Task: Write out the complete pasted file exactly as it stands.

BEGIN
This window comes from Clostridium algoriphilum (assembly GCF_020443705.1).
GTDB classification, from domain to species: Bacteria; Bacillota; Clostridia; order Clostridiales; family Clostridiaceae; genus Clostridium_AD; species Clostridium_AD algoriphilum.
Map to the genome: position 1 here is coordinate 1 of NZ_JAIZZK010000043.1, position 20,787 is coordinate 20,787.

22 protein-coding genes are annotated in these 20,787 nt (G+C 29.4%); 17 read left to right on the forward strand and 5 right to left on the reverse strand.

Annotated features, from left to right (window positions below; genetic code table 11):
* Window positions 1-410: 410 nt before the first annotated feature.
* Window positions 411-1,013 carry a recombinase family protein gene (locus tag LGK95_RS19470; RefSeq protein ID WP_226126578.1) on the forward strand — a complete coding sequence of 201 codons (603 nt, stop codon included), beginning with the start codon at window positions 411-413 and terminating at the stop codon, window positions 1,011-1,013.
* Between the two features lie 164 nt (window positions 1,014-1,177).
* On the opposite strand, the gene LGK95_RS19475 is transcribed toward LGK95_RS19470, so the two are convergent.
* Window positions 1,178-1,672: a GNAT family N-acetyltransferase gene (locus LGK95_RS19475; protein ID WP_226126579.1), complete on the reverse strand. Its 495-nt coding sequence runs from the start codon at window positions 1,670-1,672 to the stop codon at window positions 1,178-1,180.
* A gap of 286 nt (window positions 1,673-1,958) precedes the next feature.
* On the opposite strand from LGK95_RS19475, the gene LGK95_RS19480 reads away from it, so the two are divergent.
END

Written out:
This window comes from Clostridium algoriphilum (assembly GCF_020443705.1).
GTDB classification, from domain to species: Bacteria; Bacillota; Clostridia; order Clostridiales; family Clostridiaceae; genus Clostridium_AD; species Clostridium_AD algoriphilum.
Map to the genome: position 1 here is coordinate 1 of NZ_JAIZZK010000043.1, position 20,787 is coordinate 20,787.

22 protein-coding genes are annotated in these 20,787 nt (G+C 29.4%); 17 read left to right on the forward strand and 5 right to left on the reverse strand.

Annotated features, from left to right (window positions below; genetic code table 11):
* Window positions 1-410: 410 nt before the first annotated feature.
* Window positions 411-1,013 carry a recombinase family protein gene (locus tag LGK95_RS19470; RefSeq protein ID WP_226126578.1) on the forward strand — a complete coding sequence of 201 codons (603 nt, stop codon included), beginning with the start codon at window positions 411-413 and terminating at the stop codon, window positions 1,011-1,013.
* Between the two features lie 164 nt (window positions 1,014-1,177).
* On the opposite strand, the gene LGK95_RS19475 is transcribed toward LGK95_RS19470, so the two are convergent.
* Window positions 1,178-1,672: a GNAT family N-acetyltransferase gene (locus LGK95_RS19475; protein ID WP_226126579.1), complete on the reverse strand. Its 495-nt coding sequence runs from the start codon at window positions 1,670-1,672 to the stop codon at window positions 1,178-1,180.
* A gap of 286 nt (window positions 1,673-1,958) precedes the next feature.
* On the opposite strand from LGK95_RS19475, the gene LGK95_RS19480 reads away from it, so the two are divergent.